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Old 03-20-2012, 07:40 PM   #7
 
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the Electro-right looks to be primarily Calcium Chloride, Magnesium Chloride and Sodium Chloride (the MSDS doesn't list the other elements) - these add mineral hardness in form of the Ca, Mg, and Na cations

the pH adjuster is Sodium bicarbonate (baking soda), which adds KH with the bicarbonate anion, it also has sodium sulfate, for what I'm not sure

I bet API's advice will be to buy another one of their products
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Old 03-20-2012, 08:00 PM   #8
 
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Quote:
Originally Posted by Quantum View Post
the Electro-right looks to be primarily Calcium Chloride, Magnesium Chloride and Sodium Chloride (the MSDS doesn't list the other elements) - these add mineral hardness in form of the Ca, Mg, and Na cations

the pH adjuster is Sodium bicarbonate (baking soda), which adds KH with the bicarbonate anion, it also has sodium sulfate, for what I'm not sure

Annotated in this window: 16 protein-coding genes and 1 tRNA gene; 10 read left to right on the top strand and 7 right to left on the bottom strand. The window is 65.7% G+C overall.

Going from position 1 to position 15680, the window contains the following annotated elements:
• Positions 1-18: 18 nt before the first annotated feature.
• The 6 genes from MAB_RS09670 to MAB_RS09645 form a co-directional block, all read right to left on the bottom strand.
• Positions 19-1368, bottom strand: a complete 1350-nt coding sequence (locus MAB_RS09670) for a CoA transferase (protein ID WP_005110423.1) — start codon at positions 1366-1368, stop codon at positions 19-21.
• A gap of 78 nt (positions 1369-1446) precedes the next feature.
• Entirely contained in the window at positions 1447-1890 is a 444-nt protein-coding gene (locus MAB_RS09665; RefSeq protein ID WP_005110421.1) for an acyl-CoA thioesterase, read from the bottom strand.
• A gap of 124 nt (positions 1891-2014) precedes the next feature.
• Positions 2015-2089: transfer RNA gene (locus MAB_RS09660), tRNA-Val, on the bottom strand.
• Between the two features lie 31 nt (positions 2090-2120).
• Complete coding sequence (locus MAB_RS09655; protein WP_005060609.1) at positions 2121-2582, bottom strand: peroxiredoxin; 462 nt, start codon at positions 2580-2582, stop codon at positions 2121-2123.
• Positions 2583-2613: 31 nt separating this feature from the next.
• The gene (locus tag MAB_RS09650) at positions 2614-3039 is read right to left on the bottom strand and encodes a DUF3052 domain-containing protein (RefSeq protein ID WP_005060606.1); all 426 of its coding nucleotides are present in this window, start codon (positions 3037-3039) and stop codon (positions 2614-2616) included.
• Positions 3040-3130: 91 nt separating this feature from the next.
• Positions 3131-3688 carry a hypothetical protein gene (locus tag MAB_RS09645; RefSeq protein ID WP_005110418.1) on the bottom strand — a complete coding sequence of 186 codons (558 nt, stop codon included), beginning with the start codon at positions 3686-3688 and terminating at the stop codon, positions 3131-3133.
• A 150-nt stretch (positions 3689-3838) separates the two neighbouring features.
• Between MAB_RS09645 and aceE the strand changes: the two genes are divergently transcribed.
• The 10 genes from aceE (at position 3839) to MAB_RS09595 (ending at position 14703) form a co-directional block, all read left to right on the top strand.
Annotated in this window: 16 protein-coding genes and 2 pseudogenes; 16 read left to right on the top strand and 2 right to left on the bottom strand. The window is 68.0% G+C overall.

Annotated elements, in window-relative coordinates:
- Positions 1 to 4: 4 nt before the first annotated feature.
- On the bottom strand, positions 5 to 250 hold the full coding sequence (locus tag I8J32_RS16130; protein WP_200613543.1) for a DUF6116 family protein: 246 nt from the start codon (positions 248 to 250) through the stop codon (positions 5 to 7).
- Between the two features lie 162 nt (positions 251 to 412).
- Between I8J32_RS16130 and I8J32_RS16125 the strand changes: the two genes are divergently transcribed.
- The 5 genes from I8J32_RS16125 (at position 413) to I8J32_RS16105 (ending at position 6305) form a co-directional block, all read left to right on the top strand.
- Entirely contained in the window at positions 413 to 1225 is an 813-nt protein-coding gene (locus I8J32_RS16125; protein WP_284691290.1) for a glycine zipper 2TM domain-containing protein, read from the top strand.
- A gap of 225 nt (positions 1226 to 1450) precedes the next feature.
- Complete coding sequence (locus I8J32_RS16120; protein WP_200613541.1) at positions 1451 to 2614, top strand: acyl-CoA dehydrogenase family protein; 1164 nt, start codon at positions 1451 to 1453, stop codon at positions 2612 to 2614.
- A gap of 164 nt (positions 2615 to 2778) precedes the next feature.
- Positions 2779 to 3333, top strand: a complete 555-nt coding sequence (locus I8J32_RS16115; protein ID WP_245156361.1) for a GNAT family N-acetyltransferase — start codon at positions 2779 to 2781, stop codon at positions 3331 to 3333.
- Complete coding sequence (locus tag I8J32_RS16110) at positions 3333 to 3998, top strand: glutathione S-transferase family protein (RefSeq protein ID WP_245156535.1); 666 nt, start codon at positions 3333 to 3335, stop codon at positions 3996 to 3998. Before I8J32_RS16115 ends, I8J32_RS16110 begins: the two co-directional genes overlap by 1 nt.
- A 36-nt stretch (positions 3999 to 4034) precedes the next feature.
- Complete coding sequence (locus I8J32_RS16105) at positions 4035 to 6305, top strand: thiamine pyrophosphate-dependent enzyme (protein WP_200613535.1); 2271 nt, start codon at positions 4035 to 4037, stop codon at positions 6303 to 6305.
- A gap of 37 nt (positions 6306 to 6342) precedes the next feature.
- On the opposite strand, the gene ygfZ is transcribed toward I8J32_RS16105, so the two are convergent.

I bet API's advice will be to buy another one of their products
Interesting, the sodium bicarbonate (baking soda). In an article on preparing water for characins, Dr. Stanley Weitzman commented on this method of buffering and warned against it. He noted that it will not buffer long-term in the face of continuing organic buildup (as here) and further the sodium was detrimental to soft water fish. I'm going from memory, and can track down the article if necessary, but i do clearly recall that he did not recommend using baking soda.
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Old 03-20-2012, 08:16 PM   #9
 
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I bet API's advice will be to buy another one of their products
"That dog won't hunt."
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Old 03-20-2012, 08:37 PM   #10
 
Hmm...maybe I'm crying wolf here.... It just hit me that a week ago I did a 15g water change on my 60g using this treated DI water. I didn't check it right after, but right now the pH of the tank is 7.6, same as before. Based on that, I'm thinking it's okay (although I would have thought that a neutral pH or higher would be better for the DI water.
I'll still wait and see what API has to say, feeling justified about at least asking the question.